The Board opened with public comment.
A group of parents organized as “Families 4 COVID Safety” from Boston opened the public testimony. Emphasizing that the Department has been making decisions without student and family input has put families into turmoil and has not addressed the need for racial equity, they advocated for a twice a week, consistent testing program that is opt-out rather than opt-in; high quality masks for all students; ventilation and filtration in all eating spaces within schools; support for district investigation of outbreaks; coordinating with communities on vaccination; and allowing for remote learning as needed that counts towards state-mandated time.Â Sarah Horsley said in any mitigation strategy or COVID protocol there must be racial equity. Delivered parent testimony noted that efforts must be concerned with individual impacts, not shifting goal posts. Testimony presented from Mass Advocates for Children noted that COVID has revealed how pervasive inequity is, and saidÂ “decision makers cannot continue to minimize the concerns of students and their families.” Further testimony noted that meetings at which testimony can only be offered in person and in English further limited the access of families. The gap between the experiences of families and the response of the Board members “literally sickened me” said one FamCOSA member;Â “It was sadly clear that the conditions and desires” of parents expressed “were certainly different than is typical in this space.”
A parent from New Bedford expressed opposition to the proposed Innovators Charter School, drawing from New Bedford and Fall River. After thanking the Board members for attending public testimony last month in New Bedford, he noted that most of the testimony was in opposition to the proposed school, and those in support did not live in New Bedford. He offered as a closing remark:Â “this fixation on learning loss needs to cease. I ask the Board to hold all school districts…schools…students on MCAS scores.” A second commenter from New Bedford marked BayCoast Bank pulling their support for the proposal. The proposal, he said, was always in question; with three board members withdrawning, “the school’s governance structure…is in complete shambles.”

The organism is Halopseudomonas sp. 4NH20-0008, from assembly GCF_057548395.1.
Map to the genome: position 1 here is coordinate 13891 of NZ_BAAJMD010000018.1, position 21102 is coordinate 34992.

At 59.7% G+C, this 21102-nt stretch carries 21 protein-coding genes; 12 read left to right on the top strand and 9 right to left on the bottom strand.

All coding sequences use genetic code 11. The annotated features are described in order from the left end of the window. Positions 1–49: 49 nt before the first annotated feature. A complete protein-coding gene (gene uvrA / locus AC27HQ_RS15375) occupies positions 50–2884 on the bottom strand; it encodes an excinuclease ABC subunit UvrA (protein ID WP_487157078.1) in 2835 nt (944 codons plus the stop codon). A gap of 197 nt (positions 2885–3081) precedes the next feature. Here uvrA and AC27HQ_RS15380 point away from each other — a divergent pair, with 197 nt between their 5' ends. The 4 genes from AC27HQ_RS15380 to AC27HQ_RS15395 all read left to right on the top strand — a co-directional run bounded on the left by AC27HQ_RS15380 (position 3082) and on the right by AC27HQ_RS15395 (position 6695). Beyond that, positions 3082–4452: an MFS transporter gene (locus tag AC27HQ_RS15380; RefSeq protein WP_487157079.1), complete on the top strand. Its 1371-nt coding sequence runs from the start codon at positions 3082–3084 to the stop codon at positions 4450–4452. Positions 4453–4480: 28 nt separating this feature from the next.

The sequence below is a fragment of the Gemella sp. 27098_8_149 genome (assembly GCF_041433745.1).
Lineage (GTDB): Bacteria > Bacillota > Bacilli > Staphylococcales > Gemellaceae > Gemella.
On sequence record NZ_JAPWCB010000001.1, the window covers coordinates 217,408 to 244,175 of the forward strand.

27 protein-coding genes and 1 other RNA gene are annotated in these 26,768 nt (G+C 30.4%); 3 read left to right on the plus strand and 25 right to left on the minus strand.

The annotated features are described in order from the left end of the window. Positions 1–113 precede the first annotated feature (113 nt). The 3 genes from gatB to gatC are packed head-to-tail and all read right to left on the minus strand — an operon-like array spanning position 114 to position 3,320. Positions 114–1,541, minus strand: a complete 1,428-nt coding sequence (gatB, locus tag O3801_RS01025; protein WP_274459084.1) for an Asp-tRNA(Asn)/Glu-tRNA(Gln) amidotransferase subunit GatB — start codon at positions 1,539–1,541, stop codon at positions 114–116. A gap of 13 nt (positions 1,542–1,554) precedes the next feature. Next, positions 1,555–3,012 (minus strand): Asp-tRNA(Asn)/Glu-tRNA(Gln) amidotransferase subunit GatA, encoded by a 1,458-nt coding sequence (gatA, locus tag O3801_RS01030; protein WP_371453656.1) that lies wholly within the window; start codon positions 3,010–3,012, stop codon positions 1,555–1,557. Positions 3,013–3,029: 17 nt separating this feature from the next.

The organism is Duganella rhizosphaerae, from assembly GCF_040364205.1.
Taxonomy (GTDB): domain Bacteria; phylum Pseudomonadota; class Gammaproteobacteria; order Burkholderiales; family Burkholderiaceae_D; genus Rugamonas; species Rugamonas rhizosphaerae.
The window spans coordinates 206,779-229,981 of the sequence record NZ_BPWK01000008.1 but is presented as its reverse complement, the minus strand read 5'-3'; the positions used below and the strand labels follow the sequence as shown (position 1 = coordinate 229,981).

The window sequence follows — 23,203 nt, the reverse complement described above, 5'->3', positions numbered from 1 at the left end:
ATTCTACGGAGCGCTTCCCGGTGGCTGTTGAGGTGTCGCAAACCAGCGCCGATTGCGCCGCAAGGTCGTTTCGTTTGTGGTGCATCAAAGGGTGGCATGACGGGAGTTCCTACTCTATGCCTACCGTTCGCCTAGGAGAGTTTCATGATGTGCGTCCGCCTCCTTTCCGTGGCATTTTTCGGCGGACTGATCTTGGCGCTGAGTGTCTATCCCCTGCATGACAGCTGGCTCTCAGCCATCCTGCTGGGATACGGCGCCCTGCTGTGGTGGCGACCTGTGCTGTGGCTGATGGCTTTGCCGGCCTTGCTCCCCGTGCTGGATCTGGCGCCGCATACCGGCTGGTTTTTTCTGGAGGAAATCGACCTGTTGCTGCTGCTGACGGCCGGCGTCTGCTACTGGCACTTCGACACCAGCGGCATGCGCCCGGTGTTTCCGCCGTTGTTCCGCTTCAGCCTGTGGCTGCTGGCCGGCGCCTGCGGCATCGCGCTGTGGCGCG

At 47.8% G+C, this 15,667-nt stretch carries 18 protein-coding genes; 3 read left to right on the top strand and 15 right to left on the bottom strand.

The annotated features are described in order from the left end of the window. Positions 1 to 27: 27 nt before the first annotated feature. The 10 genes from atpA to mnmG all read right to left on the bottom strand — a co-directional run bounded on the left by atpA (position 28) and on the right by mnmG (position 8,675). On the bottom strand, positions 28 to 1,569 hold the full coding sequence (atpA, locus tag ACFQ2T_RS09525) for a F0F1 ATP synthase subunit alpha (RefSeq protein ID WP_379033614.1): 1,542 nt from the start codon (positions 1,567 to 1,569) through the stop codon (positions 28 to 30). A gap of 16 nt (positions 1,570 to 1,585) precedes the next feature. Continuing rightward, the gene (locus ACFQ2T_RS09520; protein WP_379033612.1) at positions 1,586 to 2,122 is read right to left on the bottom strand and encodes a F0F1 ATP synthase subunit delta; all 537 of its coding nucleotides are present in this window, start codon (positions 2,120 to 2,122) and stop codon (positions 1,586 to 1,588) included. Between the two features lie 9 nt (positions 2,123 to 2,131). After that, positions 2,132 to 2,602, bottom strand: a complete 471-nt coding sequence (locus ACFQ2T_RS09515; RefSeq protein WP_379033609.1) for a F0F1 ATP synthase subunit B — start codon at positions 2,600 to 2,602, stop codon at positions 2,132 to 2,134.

The Vocational Educational Justice Coalition then offered testimony regarding the changes to admissions policies. Looking at patterns of what the outcome has been:
1. Overall, while doing better, not enough attention is paid to recruiting EL and students of color
2. Voke schools offer seats to less privileged students at substantially lower rates across comparisons groups
3. When offered seats, less privileged students are more likely to accept seats than more privileged peers
In sum, demand for seats outstrips vocational schools’ admissions.
Testimony from Chelsea followed, of a student who applied and didn’t get in, now knowing she could have learned something different and won’t, and of a guidance counselor seeing students so discouraged from past years that they won’t even apply. The question posted was if the Department will enforce the federal civil rights standard or not?